(Editor’s note: This is Pt. 2 of three installments. Netherlands-based travel writer photographer documented her trip to Norway with her expat motorcycle touring club. You can see Pt. 1 here.)
The Holland Norway Lines are the first ferry company to open a service between Norway and the Netherlands and its departure port is easily accessible for Dutch, German and even British travellers.
Leaving from Eemshaven in the north, just 30 minutes’ drive from the city of Groningen (2.5 hours from Amsterdam by car) it’s very accessible. With three ferry companies running from the United Kingdom to Rotterdam, Hoek van Holland or Amsterdam/Ijmuiden this also makes driving to Norway from the UK a doable option for camper van drivers, motorcyclists, cyclists and those who have no wish to fly these days.
The HN ferry, Romantika, runs three days a week. As the ferry runs overnight, you must book a cabin, all of which are private – basic but comfortable and clean.
In the first leg of our tour, we rode from the small port of Kristiansand, Norway, where we arrived to Stavanger. The second part takes us from Stavanger to Geiranger.
Now, for the benefit of those of you who are not motorcyclists, let me just explain
the rules of such a trip:
1) Ride, ride, ride
2) Stop for coffee and lunch at appropriate times
3) Ride, ride, ride
4) Only stop at limited touristic locations.
(I shall endeavor to add a couple of suggestions of places that I should have liked to visit, given the opportunity.)
Day 2: Stavanger to Bergen
What a way to start with an early morning ferry ride over a fjord that was cobalt blue, from Mortavika to Arsvågen. Then we followed the coastline and alongside more lakes and fjords, skirting the Hardangervidda National Park, until we stopped for a surprise visit in Ølen.
The Rosemaling store has a selection of touristic goodies on offer but Unni, the owner and artist, specializes in “rosemaling,” specific Norwegian rose painting, an ancient technique used to decorate church walls, ceilings and household items.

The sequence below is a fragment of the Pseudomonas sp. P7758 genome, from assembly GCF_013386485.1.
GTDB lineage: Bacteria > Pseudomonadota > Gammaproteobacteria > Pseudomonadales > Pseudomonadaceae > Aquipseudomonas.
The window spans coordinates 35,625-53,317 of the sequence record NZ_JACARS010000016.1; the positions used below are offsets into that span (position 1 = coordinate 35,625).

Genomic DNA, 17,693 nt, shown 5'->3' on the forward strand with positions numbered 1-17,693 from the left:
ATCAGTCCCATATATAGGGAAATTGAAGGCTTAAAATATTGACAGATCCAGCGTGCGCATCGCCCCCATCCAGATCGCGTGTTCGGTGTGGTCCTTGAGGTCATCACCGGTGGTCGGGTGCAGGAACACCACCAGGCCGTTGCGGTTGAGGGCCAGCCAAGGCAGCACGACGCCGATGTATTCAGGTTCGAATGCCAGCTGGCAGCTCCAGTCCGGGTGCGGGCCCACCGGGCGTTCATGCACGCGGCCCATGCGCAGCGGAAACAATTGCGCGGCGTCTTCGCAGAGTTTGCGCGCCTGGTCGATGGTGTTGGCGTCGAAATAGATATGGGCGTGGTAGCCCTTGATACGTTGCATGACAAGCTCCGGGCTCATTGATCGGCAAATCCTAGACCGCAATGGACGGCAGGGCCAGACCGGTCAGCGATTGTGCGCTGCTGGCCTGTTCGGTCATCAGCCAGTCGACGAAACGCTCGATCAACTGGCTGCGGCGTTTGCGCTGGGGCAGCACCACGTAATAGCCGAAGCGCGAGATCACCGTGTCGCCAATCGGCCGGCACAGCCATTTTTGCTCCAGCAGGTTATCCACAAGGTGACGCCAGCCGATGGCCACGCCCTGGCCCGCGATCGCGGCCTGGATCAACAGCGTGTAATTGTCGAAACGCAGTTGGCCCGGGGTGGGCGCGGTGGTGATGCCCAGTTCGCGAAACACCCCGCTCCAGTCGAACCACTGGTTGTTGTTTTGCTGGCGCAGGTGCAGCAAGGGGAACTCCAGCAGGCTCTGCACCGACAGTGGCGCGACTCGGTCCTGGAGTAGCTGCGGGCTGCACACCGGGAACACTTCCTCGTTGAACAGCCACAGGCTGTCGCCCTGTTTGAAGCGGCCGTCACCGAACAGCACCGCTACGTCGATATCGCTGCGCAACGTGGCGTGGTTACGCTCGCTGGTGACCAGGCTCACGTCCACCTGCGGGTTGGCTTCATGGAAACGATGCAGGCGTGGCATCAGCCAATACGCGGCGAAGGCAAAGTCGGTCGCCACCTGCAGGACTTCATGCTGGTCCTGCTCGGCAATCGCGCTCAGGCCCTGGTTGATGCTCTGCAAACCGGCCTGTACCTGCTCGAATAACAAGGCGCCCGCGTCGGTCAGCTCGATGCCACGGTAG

This waterfall was exceptional and has been named by the World Waterfall Database as “one of the best in the world” and is fifth-tallest in Norway. All I can tell you is that this bunch of hardy international motorcyclists were giddy with excitement when we rode past and stopped! The water literally ejects off the top of a mountain 612 meters high and the power is felt in the roar of the water which is so loud you have to shout to be heard!
There is a hike to the top that takes four hours round trip.
Another waterfall and again so close to the road you are showered as you pass by. Låtefossen is a 165-meter drop and situated by the side of a lovely river next to an old stone bridge. The waterfall has been a tourist attraction since the 1800’s. There is a small hut here that sells some gifts and a spot for a picnic, although the road was very busy.
At Norheimsund, you can visit the family-friendly Handanger Maritime Museum, where you can watch old ships being restored, new ships being built, rope making or even take a course in such specialities such as basket weaving, rope making, learning to whittle a toy boat and even box making. You can even sail on S/J Matilde a ship from the 1800’s.
The on-site café sells local produce and handicrafts.
Bergen, the second-largest city in Norway, is a UNESCO World Heritage City and is known as
“The Gateway to The Fjords.” It’s also known as the street art capital of Norway. It’s a great location to base yourself for touring and is also, like Stavanger, a popular port for cruise ships.
Founded in 1070, the city became part of the Hanseatic League, an organization of merchant communities and became an important port in the 13th century. Bryggan, on the UNESCO protected list, is an area next to the harbor and today it comprises of the fish market, the Bergenhus fortress and the colorful old buildings that now house bars, restaurants, galleries, shops and a couple of museums.